‘Every day I feel like there’s a little bit more light’: Anthony Azama on the uneasy yet hopeful start for this semester’s sports
Toward the end of a recent 20-minute conversation with Director of Athletics Anthony Azama, he sounded tired.
“I would say over the last 11 months, this is definitely the toughest time of my life,” he said. “I could probably say that for a lot of the administration and coaches as well. Because we’ve not been able to do what we’re passionate about, what we enjoy.”
For 11 months, the athletic department has worked tirelessly to scrounge up what little normalcy remains during the pandemic. Each part of the department – from sports medicine to communications to event management – has been, to quote Azama, “burning it on both ends” to ensure that student-athletes can have something. Not necessarily a season, or even a few games. Just something. Figuring out what that something can be has taken a toll on the department. However, the alternative – another season where Azama is required to inform national championship contenders, promising young teams and seniors in their final years that their season must end – is too brutal to fathom doing twice.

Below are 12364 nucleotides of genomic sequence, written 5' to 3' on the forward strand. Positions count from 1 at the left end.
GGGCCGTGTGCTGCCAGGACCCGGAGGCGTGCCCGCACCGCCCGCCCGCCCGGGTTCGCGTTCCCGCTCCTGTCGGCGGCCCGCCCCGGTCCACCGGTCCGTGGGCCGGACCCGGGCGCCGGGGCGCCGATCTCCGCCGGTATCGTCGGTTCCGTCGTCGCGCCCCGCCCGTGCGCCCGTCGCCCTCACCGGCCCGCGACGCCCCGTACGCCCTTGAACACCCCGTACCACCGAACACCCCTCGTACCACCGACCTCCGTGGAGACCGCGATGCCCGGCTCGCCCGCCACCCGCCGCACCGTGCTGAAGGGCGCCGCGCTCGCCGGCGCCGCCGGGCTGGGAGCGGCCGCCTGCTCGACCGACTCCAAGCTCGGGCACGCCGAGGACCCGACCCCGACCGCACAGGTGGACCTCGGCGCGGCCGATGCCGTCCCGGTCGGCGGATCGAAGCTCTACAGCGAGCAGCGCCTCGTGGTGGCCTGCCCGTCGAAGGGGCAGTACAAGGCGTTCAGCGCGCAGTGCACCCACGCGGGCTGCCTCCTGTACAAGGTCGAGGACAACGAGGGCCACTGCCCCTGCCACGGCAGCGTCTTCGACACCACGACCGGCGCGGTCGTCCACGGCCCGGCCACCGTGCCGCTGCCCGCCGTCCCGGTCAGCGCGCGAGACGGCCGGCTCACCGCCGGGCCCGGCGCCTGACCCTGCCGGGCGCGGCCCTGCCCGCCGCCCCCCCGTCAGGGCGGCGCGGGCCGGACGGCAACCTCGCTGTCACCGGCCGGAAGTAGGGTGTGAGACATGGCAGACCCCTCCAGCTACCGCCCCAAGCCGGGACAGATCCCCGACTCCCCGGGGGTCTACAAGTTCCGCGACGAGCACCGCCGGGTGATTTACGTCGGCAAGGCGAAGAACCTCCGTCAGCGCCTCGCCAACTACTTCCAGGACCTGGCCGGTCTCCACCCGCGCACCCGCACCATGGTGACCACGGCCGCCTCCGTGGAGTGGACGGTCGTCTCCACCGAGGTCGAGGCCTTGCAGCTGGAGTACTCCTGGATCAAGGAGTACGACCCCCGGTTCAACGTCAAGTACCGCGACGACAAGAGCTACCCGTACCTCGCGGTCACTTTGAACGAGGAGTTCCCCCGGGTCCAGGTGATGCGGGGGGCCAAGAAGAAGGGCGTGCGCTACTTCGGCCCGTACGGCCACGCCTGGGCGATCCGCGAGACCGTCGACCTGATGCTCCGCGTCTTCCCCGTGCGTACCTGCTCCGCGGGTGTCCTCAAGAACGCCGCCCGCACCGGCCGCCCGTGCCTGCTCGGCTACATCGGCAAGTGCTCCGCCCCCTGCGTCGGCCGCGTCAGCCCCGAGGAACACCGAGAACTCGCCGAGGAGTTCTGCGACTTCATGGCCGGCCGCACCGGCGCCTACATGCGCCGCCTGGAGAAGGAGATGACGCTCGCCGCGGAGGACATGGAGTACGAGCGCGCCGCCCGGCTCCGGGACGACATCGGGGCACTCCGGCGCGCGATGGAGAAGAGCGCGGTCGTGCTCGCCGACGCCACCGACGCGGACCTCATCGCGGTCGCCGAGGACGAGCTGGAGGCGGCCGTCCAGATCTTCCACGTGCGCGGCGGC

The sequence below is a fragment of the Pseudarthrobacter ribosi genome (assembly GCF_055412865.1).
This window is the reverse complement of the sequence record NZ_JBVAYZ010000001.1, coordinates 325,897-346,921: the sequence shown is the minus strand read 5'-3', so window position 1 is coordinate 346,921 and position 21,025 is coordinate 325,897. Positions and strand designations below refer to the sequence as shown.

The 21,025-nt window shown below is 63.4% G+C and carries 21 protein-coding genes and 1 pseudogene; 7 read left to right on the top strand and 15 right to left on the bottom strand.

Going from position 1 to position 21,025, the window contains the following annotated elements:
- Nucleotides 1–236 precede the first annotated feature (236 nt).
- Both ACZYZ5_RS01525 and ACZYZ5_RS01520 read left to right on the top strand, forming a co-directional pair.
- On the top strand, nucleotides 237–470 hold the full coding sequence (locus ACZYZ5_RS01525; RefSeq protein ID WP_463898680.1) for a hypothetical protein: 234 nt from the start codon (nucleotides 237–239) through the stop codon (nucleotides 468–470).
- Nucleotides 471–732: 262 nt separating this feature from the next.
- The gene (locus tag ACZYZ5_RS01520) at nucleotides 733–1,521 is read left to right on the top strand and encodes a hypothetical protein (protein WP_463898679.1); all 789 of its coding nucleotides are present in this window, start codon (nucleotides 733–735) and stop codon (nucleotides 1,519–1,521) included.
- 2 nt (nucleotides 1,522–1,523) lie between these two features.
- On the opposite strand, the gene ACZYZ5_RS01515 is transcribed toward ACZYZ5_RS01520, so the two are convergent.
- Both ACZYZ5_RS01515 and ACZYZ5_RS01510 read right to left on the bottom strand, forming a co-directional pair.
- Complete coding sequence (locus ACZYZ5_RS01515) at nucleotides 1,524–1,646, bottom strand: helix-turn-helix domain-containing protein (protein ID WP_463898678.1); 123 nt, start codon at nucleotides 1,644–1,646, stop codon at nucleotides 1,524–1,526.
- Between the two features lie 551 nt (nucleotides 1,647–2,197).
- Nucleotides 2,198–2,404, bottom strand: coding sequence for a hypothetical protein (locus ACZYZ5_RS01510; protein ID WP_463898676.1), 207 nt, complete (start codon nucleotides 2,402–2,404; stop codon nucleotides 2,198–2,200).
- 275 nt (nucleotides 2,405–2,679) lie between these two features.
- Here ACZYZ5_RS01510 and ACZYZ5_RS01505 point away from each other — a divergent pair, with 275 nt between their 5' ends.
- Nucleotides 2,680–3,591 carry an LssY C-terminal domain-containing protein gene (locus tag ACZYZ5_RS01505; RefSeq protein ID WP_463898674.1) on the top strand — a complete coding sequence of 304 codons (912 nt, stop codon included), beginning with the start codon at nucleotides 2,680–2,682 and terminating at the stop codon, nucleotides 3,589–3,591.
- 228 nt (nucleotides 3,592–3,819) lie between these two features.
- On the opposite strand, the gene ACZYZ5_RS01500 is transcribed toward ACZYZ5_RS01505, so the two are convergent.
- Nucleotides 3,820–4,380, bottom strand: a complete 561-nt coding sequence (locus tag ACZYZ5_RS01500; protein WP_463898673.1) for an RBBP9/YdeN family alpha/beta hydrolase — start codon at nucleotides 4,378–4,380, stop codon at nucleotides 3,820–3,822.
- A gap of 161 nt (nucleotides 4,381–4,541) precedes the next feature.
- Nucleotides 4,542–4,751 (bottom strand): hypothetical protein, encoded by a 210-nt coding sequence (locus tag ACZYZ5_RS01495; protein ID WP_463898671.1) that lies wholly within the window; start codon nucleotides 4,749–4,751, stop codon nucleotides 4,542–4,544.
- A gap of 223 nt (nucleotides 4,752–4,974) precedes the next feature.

The athletic department has been working with Washington University’s COVID monitoring team to put together a plan for competition that prioritizes the health, safety and well-being of athletes, coaches and staff. For sports with low risk of transmission, such as swimming and track and field, those competitions are coming soon. Last weekend, Wash. U. bested Rose-Hulman in a swim meet, the first in-person competition that the Bears have participated in since March. Not everything will be the same when competition resumes: in addition to the basic game contract that schools sign, there will be additional agreements around testing. Spectators will more than likely sparse, increasing the importance of quality streaming for eager fans and families wanting to see the Bears back in action.
Competing with other local colleges appears to be another option for Wash. U. this semester. Schools like Fontbonne University, Webster University and Greenville University might be viable opponents thanks to their proximity. “Obviously we’re not signing anything until the COVID monitoring team gives us a green light, but our coaches have been very proactive in having conversations with local competition in a certain mile radius, because obviously we would do no overnights to be able to give our student-athletes a chance to compete,” Azama said.
After a long year, things are looking up for the Wash. U. athletic department. Sports are taking place. Teams are practicing. There appears to be ample reason for optimism about the winter and the spring. If exhaustion laced Azama’s voice when we spoke, it was weaved with equal parts hope.
“I just want to work every day with this leadership team and with these coaches to see how we can understand that it’s a pandemic but how we can create some semblance of normalcy,” Azama said. ”Ultimately, being able to compete at the end of the day is challenging, but every day I feel like there’s a little bit more light into the tunnel.”
More coverage of Washington University’s pandemic-era athletics: